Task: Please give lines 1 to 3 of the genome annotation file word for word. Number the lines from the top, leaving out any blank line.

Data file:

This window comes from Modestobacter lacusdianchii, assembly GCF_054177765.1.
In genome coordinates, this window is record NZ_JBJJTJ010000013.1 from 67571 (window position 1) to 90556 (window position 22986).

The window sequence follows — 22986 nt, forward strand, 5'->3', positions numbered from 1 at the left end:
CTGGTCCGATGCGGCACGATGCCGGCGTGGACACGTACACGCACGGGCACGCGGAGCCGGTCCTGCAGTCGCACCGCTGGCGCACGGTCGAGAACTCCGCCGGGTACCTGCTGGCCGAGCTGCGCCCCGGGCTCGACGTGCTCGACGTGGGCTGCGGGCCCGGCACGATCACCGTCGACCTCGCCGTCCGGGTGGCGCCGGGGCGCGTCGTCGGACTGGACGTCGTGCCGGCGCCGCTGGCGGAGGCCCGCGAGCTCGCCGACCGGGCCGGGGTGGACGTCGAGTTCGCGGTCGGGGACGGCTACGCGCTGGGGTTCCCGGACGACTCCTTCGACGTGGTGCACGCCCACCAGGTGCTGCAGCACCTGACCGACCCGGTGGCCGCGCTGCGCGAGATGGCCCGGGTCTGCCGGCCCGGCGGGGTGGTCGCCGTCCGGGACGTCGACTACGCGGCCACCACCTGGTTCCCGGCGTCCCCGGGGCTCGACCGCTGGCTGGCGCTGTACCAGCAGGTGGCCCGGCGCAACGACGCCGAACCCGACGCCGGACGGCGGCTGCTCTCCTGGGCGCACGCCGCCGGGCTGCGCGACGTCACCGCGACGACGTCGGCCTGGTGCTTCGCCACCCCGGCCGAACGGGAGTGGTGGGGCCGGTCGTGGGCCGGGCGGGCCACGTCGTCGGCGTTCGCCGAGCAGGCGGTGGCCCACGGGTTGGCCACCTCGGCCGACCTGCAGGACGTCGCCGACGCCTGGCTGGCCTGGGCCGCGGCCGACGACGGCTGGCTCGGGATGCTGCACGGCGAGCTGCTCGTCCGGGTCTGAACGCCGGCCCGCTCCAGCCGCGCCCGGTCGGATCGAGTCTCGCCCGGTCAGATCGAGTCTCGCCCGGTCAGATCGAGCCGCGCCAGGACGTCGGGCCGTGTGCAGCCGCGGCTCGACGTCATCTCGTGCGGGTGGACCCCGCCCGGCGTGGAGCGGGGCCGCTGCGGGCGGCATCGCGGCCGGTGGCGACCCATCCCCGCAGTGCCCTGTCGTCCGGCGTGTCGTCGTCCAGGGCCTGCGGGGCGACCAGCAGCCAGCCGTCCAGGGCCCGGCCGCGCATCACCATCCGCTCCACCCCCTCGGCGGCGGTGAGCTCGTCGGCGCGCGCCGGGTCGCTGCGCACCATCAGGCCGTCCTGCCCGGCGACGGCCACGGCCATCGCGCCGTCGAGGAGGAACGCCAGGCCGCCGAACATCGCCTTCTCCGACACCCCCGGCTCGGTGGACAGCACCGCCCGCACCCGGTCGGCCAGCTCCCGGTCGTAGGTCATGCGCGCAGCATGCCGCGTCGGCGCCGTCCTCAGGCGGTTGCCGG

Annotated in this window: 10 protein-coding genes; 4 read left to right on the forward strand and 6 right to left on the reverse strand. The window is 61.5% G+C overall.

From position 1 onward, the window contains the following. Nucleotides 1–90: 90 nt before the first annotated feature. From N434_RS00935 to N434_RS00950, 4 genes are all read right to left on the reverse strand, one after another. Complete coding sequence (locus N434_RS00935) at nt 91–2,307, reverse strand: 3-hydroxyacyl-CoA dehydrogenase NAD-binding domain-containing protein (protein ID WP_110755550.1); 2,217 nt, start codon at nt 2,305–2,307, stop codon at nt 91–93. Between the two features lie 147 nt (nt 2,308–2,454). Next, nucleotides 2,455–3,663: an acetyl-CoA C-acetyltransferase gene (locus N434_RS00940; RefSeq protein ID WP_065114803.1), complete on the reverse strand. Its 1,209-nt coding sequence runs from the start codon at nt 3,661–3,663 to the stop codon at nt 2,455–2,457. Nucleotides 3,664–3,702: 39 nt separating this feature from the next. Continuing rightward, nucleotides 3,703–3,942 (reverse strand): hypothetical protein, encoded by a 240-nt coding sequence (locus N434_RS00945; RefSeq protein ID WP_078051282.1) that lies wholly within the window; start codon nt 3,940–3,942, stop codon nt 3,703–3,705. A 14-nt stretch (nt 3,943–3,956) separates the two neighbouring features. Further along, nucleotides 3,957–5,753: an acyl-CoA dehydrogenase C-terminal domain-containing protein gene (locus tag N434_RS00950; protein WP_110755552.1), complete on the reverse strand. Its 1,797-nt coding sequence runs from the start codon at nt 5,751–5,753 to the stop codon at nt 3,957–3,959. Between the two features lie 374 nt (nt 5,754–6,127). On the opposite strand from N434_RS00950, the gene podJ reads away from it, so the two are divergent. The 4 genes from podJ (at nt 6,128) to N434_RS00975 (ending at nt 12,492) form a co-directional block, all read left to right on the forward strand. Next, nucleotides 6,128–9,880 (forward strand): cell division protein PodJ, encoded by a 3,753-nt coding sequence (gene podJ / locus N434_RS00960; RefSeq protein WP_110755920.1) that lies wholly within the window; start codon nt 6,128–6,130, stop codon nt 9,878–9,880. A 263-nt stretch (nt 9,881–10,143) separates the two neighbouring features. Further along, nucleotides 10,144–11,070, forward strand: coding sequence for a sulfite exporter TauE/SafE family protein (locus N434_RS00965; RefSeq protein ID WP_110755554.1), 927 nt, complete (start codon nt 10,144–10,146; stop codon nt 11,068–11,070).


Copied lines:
This window comes from Modestobacter lacusdianchii, assembly GCF_054177765.1.
In genome coordinates, this window is record NZ_JBJJTJ010000013.1 from 67571 (window position 1) to 90556 (window position 22986).

The window sequence follows — 22986 nt, forward strand, 5'->3', positions numbered from 1 at the left end: